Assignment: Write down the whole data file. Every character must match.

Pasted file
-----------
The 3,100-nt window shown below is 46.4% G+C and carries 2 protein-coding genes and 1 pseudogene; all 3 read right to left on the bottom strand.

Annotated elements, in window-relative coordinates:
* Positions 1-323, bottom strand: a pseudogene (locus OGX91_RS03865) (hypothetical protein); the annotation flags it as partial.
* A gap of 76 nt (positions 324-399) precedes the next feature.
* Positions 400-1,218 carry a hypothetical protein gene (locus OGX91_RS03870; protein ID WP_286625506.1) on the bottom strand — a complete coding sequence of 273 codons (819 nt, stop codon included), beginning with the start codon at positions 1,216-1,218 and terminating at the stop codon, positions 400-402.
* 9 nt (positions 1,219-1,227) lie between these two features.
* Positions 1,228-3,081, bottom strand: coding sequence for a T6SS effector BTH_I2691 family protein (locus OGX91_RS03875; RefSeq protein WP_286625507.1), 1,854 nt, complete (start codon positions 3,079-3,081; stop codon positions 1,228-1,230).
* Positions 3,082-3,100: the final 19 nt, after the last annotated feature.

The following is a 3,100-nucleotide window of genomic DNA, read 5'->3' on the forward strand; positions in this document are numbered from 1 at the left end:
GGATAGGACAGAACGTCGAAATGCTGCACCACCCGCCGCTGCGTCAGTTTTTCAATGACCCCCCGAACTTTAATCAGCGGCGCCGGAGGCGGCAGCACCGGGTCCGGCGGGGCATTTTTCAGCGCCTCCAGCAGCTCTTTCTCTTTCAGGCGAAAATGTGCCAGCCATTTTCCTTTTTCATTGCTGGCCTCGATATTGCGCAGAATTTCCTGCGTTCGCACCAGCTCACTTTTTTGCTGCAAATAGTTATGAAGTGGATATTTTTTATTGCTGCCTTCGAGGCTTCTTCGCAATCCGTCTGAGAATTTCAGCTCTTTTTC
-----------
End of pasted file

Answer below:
The 3,100-nt window shown below is 46.4% G+C and carries 2 protein-coding genes and 1 pseudogene; all 3 read right to left on the bottom strand.

Annotated elements, in window-relative coordinates:
* Positions 1-323, bottom strand: a pseudogene (locus OGX91_RS03865) (hypothetical protein); the annotation flags it as partial.
* A gap of 76 nt (positions 324-399) precedes the next feature.
* Positions 400-1,218 carry a hypothetical protein gene (locus OGX91_RS03870; protein ID WP_286625506.1) on the bottom strand — a complete coding sequence of 273 codons (819 nt, stop codon included), beginning with the start codon at positions 1,216-1,218 and terminating at the stop codon, positions 400-402.
* 9 nt (positions 1,219-1,227) lie between these two features.
* Positions 1,228-3,081, bottom strand: coding sequence for a T6SS effector BTH_I2691 family protein (locus OGX91_RS03875; RefSeq protein WP_286625507.1), 1,854 nt, complete (start codon positions 3,079-3,081; stop codon positions 1,228-1,230).
* Positions 3,082-3,100: the final 19 nt, after the last annotated feature.

The following is a 3,100-nucleotide window of genomic DNA, read 5'->3' on the forward strand; positions in this document are numbered from 1 at the left end:
GGATAGGACAGAACGTCGAAATGCTGCACCACCCGCCGCTGCGTCAGTTTTTCAATGACCCCCCGAACTTTAATCAGCGGCGCCGGAGGCGGCAGCACCGGGTCCGGCGGGGCATTTTTCAGCGCCTCCAGCAGCTCTTTCTCTTTCAGGCGAAAATGTGCCAGCCATTTTCCTTTTTCATTGCTGGCCTCGATATTGCGCAGAATTTCCTGCGTTCGCACCAGCTCACTTTTTTGCTGCAAATAGTTATGAAGTGGATATTTTTTATTGCTGCCTTCGAGGCTTCTTCGCAATCCGTCTGAGAATTTCAGCTCTTTTTC